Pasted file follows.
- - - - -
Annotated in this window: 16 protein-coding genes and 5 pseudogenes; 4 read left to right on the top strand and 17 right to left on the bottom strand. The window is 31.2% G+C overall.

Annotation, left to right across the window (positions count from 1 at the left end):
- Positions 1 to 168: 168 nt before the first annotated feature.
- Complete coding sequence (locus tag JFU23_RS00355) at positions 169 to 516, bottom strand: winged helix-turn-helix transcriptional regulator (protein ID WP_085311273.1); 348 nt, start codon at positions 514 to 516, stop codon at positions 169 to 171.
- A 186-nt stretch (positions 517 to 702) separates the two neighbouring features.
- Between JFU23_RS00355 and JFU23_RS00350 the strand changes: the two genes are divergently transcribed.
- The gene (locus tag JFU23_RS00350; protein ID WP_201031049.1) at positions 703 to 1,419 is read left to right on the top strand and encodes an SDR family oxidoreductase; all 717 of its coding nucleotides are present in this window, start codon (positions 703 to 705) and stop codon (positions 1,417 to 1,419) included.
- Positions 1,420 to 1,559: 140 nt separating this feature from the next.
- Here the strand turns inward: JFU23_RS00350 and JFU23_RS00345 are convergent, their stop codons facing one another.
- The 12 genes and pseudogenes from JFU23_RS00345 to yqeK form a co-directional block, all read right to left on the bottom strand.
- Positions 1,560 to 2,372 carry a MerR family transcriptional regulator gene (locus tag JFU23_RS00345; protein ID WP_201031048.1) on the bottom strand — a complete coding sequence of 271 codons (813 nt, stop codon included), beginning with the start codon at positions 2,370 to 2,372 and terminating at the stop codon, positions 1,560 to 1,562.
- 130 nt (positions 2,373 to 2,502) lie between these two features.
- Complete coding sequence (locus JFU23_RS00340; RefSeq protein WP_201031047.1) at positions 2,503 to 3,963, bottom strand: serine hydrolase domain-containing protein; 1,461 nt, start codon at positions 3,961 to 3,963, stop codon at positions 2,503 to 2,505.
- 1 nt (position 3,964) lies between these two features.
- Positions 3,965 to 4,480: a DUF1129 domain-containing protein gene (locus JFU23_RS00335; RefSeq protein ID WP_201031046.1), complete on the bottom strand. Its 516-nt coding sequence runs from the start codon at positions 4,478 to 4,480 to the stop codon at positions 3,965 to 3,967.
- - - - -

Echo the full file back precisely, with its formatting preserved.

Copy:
Annotated in this window: 16 protein-coding genes and 5 pseudogenes; 4 read left to right on the top strand and 17 right to left on the bottom strand. The window is 31.2% G+C overall.

Annotation, left to right across the window (positions count from 1 at the left end):
- Positions 1 to 168: 168 nt before the first annotated feature.
- Complete coding sequence (locus tag JFU23_RS00355) at positions 169 to 516, bottom strand: winged helix-turn-helix transcriptional regulator (protein ID WP_085311273.1); 348 nt, start codon at positions 514 to 516, stop codon at positions 169 to 171.
- A 186-nt stretch (positions 517 to 702) separates the two neighbouring features.
- Between JFU23_RS00355 and JFU23_RS00350 the strand changes: the two genes are divergently transcribed.
- The gene (locus tag JFU23_RS00350; protein ID WP_201031049.1) at positions 703 to 1,419 is read left to right on the top strand and encodes an SDR family oxidoreductase; all 717 of its coding nucleotides are present in this window, start codon (positions 703 to 705) and stop codon (positions 1,417 to 1,419) included.
- Positions 1,420 to 1,559: 140 nt separating this feature from the next.
- Here the strand turns inward: JFU23_RS00350 and JFU23_RS00345 are convergent, their stop codons facing one another.
- The 12 genes and pseudogenes from JFU23_RS00345 to yqeK form a co-directional block, all read right to left on the bottom strand.
- Positions 1,560 to 2,372 carry a MerR family transcriptional regulator gene (locus tag JFU23_RS00345; protein ID WP_201031048.1) on the bottom strand — a complete coding sequence of 271 codons (813 nt, stop codon included), beginning with the start codon at positions 2,370 to 2,372 and terminating at the stop codon, positions 1,560 to 1,562.
- 130 nt (positions 2,373 to 2,502) lie between these two features.
- Complete coding sequence (locus JFU23_RS00340; RefSeq protein WP_201031047.1) at positions 2,503 to 3,963, bottom strand: serine hydrolase domain-containing protein; 1,461 nt, start codon at positions 3,961 to 3,963, stop codon at positions 2,503 to 2,505.
- 1 nt (position 3,964) lies between these two features.
- Positions 3,965 to 4,480: a DUF1129 domain-containing protein gene (locus JFU23_RS00335; RefSeq protein ID WP_201031046.1), complete on the bottom strand. Its 516-nt coding sequence runs from the start codon at positions 4,478 to 4,480 to the stop codon at positions 3,965 to 3,967.